"You couldn't ask for a better neighbor," Daniel Arnold said of Ms. Brown, who was 74. Another of her Battle Creek, Mich., neighbors, Patrick Mallon Jr, remembered her generosity sharing herbs and vegetables from her garden. If he shoveled her driveway, he added, Brown would always slip him a gift certificate. 

Ms. Hawthorne, a former Kellogg employee, was a close friend Abigail knew as "Grandma Barb," the girl's family said. "She took both my girls under her wing and has basically raised them both with us," Vicki Kopf told AP. Hawthorne, a lover of music who "believed to march to your own drummer," as her family said in a statement, shared a love of music and theater with the young woman. Hawthorne was a "true hippie" who had marched for civil rights and recycled with a passion.

A miraculous survival

Abigail Kopf, a 14-year-old family friend of the women killed outside Cracker Barrel, was originally believed to have died at the hospital, but grasped her mother's hand and is now "fighting for her life" on a ventilator, her mother said Monday.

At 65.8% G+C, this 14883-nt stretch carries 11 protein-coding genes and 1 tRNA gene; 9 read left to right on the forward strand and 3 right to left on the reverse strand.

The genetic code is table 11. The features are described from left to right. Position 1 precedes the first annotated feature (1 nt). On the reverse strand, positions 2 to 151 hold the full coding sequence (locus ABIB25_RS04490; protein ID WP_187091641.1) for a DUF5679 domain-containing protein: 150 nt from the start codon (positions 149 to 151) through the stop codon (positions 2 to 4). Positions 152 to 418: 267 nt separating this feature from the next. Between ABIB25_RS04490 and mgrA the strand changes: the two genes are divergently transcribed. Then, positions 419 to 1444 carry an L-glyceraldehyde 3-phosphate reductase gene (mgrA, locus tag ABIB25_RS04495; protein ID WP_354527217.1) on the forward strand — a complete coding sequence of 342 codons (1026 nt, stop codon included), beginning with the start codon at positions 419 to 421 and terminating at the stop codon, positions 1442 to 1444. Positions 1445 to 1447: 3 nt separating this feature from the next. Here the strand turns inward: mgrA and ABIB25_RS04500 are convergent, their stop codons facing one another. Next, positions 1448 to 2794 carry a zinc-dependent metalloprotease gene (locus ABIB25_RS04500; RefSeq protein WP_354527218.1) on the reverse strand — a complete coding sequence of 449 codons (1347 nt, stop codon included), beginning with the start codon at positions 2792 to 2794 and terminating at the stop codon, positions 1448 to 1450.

The Kopfs had been prepared to donate their daughter's organs when she suddenly became responsive, squeezing their hands and offering a thumbs-up to doctors' questions. "It’s a glimmer of hope in this otherwise tragic situation," said State Police Lt. Dale Hinz. 

Abigail, the only survivor of the parking lot attack, loves sports, animals, and musicals, her parents said Monday. 

"We have been by Abigail's bedside since this happened," Gene Kopf said from the hospital. "She remains in critical condition fighting for her life. But as we mentioned, she is strong-willed and fighting."

In a Monday statement, the Kopfs also reached out to the Dalton family, who issued their own statement.

"This type of violence has no place in our society, and we express our love and support for everyone involved," they wrote. "We intend to cooperate in every way that we can to help determine why and how this occurred."

This report includes material from The Associated Press.